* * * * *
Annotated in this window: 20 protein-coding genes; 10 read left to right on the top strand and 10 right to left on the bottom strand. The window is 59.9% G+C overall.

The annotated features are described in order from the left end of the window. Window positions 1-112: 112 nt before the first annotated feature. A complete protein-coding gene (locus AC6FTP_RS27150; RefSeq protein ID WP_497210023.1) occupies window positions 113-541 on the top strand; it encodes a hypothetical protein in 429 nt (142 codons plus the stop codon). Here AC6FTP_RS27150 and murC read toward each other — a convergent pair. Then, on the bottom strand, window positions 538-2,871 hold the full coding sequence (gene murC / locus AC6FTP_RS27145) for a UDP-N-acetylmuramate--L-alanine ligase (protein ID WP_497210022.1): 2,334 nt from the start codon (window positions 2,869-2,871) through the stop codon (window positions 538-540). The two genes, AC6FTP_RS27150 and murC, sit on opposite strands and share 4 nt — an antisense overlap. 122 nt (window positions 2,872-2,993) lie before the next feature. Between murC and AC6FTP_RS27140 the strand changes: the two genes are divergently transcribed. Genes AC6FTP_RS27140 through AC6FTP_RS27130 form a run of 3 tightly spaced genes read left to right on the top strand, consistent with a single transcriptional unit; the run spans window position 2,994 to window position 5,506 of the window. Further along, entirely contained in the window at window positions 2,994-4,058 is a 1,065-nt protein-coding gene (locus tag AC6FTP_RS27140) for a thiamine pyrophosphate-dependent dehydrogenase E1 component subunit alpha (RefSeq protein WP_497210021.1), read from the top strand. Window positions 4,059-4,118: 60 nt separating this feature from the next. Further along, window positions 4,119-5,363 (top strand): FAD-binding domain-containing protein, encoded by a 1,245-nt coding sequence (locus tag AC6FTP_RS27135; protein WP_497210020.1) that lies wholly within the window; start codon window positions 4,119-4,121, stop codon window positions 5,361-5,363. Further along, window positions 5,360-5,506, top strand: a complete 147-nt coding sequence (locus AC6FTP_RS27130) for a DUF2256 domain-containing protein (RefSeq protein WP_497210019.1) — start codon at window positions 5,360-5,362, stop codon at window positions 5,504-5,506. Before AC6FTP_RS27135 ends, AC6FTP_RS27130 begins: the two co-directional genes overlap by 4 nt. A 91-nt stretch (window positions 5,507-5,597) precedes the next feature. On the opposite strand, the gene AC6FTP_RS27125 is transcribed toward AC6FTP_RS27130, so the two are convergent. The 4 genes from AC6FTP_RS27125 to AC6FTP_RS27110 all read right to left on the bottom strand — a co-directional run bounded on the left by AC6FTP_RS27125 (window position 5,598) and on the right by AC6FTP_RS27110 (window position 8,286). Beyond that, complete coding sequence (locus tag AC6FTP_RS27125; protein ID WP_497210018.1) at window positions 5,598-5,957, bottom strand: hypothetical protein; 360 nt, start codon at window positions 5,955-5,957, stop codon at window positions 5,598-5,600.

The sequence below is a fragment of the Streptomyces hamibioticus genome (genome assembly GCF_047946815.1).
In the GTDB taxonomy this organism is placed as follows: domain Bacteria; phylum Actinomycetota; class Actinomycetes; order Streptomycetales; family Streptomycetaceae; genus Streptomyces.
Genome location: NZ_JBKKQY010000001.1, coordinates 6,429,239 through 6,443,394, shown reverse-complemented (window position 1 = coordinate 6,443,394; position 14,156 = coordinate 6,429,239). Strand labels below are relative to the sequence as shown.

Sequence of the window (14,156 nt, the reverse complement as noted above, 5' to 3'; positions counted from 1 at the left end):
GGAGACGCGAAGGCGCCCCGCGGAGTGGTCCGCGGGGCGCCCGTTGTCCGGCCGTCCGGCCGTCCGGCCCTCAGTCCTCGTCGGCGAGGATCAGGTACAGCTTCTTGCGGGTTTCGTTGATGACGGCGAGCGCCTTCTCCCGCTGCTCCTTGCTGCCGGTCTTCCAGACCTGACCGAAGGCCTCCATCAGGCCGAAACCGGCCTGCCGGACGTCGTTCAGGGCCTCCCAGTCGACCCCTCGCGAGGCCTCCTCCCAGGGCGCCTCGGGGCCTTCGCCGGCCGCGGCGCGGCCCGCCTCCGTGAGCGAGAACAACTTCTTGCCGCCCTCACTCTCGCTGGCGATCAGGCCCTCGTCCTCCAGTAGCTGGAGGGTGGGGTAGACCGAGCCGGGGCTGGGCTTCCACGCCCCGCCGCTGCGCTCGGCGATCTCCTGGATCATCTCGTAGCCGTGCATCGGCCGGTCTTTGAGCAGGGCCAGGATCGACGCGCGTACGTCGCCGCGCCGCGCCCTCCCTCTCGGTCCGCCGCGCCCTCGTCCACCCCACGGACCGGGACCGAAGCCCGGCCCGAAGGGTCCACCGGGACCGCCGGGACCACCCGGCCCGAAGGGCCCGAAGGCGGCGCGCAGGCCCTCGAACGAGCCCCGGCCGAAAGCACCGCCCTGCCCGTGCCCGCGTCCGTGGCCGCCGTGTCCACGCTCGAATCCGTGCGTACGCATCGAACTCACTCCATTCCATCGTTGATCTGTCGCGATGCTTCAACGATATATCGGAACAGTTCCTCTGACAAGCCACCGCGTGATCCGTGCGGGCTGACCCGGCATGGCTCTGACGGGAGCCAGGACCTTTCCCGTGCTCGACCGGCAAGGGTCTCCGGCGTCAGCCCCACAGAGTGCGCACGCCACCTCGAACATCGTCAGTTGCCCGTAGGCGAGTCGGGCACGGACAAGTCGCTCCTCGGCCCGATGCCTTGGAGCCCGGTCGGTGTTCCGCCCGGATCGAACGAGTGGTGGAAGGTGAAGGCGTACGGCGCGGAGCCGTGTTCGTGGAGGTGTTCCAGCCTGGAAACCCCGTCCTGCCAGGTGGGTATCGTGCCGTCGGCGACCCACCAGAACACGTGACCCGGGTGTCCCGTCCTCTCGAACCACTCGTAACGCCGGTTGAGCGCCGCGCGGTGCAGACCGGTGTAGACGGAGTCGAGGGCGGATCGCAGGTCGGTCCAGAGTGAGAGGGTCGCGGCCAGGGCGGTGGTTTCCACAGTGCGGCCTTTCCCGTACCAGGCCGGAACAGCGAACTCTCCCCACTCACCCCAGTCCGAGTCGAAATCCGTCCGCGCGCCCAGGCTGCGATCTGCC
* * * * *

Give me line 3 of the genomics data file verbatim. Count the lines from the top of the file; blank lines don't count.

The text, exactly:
The sequence below is a fragment of the Streptomyces hamibioticus genome (genome assembly GCF_047946815.1).